Failed Russian missile visible over Northern Norway
Barents Observer (Link) (December 9, 2009) VideoUPDATED: This unique photo taken in Northern Norway shows a Russian intercontinental missile flying into a spiral before it exploded in the atmosphare early Wednesday morning. The missile was most likely yet another failed test launch of a Bulava missile from the Typhoon submarine �Dmitri Donskoy� in the White Sea area.
The giant spiral shaped light that could be seen in the eastern sky for several minutes on Wednesday morning was probably caused by a failed missile launch from the White Sea, several Norwegian space and defense experts believe.
Interviewed by the Norwegian TV2, an anonymous Russian military source says it was failed launch of a Bulava missile from a submarine in the White Sea Wednesday morning.
Researcher at the Troms� Geophysical Observatory Truls Lynne Hansen is certain that the light was caused by a missile launch:
The missile has probably come out of control and exploded. The peculiar spiral shaped light pattern comes from reflection of the sun in the leaking fuel, he said to Aftenposten.
Spokesman in the Norwegian Defense Jon Espen Lien says that the Norwegian Defense does not know for sure what the light was, but that it probably was a Russian missile:
It is quite normal that Russia uses the White Sea and the Barents Sea as testing grounds for weapons.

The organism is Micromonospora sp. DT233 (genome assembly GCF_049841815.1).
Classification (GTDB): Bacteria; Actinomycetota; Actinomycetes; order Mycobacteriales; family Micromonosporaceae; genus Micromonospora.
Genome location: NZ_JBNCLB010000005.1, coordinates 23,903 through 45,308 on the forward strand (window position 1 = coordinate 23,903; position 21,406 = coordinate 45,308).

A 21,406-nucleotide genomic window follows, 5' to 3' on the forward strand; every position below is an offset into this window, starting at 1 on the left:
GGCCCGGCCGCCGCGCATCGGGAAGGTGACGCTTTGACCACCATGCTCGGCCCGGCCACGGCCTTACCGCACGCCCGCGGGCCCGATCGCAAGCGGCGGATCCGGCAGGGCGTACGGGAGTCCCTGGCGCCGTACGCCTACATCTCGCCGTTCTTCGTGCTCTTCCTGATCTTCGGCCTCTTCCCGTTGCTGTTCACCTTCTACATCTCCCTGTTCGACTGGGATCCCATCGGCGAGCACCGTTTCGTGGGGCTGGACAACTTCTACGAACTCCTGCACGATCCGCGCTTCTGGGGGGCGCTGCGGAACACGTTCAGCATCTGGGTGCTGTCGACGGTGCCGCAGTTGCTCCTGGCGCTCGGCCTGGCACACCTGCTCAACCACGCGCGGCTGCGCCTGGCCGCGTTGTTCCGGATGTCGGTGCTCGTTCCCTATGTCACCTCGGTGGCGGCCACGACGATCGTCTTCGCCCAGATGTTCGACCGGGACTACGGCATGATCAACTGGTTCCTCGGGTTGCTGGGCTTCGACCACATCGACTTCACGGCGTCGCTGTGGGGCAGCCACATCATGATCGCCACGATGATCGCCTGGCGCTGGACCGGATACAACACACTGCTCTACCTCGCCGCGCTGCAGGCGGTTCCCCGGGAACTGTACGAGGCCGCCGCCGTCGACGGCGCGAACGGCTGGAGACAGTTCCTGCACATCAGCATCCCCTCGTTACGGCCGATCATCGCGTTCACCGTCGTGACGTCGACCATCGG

The failed missile launch that was visible over large areas in Northern Norway are now making headlines world-wide. The Russian TV-internet site Russia Today had a news story late Wednesday evening under the headline �UFO-show in Norway sky welcomes Obama for Nobel Prize ceremony.�
According to NRK, Arkhangelsk Radio sent out an advance warning about several missile launches from the White Sea in the period December 7-10.The warning included launches on the night to Wednesday. An anonymous source in the Northern Fleet told Norwegian news paper VG that they had no information about the incident. Press Attach� at Russia�s Embassy in Oslo Vladimir Isupov did neither have any that could explain the light phenomenon over Northern Norway.
On the morning of November 1, another strange light phenomenon was visible in the sky from large areas of the northern parts of Norway. This incident also caused commotion and many creative explanations to the light were given on different discussion boards. The light was caused by a launch of a Sineva missile from the nuclear submarine �Bryansk� in White Sea, as reported by BarentsObserver.
According to a warning about rocket launching in the White Sea, navigation is prohibited in the southern parts of the sea until December 15.
The Bulava missile test Wednesday morning has been rescheduled several times. Last Bulava test from the submarine �Dmitri Donskoy� was on July 15. That test failed and the missile self-destructed soon after launch due to a defective steering system in its first stage. Next test -launch was slated for November 24, as reported by BarentsObserver, but was then postponed.
- Because of the need for coordination of several questions � including technical questions, between the producers and the Russian Ministry of Defence, the test-launch will only be conducted at the end of the year, a source told RIA Novosti. The test was then re-scheduled to the end of December. But then, the test took place on Wednesday December 9th.
With the population of Northern Norway as eyewitnesses, Wednesday's test was the seventh failed launch out of 13.The Bulava missile is designed for the �Borei� class submarines, the fourth generation nuclear subs, the first of which are now being tested in Severodvinsk, Arkhangelsk Oblast. The vessel �Yury Dolgoruky� will be the flagship in the Russian submarine fleet. Another two vessels of the kind is under construction in the yard.